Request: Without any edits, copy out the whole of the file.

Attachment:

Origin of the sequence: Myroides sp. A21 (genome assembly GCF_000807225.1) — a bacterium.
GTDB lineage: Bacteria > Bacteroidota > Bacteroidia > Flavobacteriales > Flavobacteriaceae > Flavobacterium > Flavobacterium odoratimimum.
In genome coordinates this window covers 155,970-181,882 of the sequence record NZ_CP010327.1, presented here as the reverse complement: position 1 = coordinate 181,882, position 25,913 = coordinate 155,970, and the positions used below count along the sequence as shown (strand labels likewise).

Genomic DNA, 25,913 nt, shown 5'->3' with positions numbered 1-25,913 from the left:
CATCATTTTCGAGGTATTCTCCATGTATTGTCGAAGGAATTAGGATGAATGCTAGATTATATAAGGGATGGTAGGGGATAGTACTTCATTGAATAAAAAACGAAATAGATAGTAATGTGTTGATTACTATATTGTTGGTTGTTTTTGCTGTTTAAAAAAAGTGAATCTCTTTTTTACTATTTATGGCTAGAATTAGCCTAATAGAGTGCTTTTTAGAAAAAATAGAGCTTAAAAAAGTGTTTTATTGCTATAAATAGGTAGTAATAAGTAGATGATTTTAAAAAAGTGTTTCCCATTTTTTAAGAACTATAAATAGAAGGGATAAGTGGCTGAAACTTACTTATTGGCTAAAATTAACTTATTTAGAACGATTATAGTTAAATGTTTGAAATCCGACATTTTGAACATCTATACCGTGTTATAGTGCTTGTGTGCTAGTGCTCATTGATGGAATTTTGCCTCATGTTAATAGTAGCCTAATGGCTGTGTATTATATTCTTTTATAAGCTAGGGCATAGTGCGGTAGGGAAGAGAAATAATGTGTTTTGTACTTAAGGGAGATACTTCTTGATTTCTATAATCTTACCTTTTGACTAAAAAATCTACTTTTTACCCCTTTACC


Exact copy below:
Origin of the sequence: Myroides sp. A21 (genome assembly GCF_000807225.1) — a bacterium.
GTDB lineage: Bacteria > Bacteroidota > Bacteroidia > Flavobacteriales > Flavobacteriaceae > Flavobacterium > Flavobacterium odoratimimum.
In genome coordinates this window covers 155,970-181,882 of the sequence record NZ_CP010327.1, presented here as the reverse complement: position 1 = coordinate 181,882, position 25,913 = coordinate 155,970, and the positions used below count along the sequence as shown (strand labels likewise).

Genomic DNA, 25,913 nt, shown 5'->3' with positions numbered 1-25,913 from the left:
CATCATTTTCGAGGTATTCTCCATGTATTGTCGAAGGAATTAGGATGAATGCTAGATTATATAAGGGATGGTAGGGGATAGTACTTCATTGAATAAAAAACGAAATAGATAGTAATGTGTTGATTACTATATTGTTGGTTGTTTTTGCTGTTTAAAAAAAGTGAATCTCTTTTTTACTATTTATGGCTAGAATTAGCCTAATAGAGTGCTTTTTAGAAAAAATAGAGCTTAAAAAAGTGTTTTATTGCTATAAATAGGTAGTAATAAGTAGATGATTTTAAAAAAGTGTTTCCCATTTTTTAAGAACTATAAATAGAAGGGATAAGTGGCTGAAACTTACTTATTGGCTAAAATTAACTTATTTAGAACGATTATAGTTAAATGTTTGAAATCCGACATTTTGAACATCTATACCGTGTTATAGTGCTTGTGTGCTAGTGCTCATTGATGGAATTTTGCCTCATGTTAATAGTAGCCTAATGGCTGTGTATTATATTCTTTTATAAGCTAGGGCATAGTGCGGTAGGGAAGAGAAATAATGTGTTTTGTACTTAAGGGAGATACTTCTTGATTTCTATAATCTTACCTTTTGACTAAAAAATCTACTTTTTACCCCTTTACC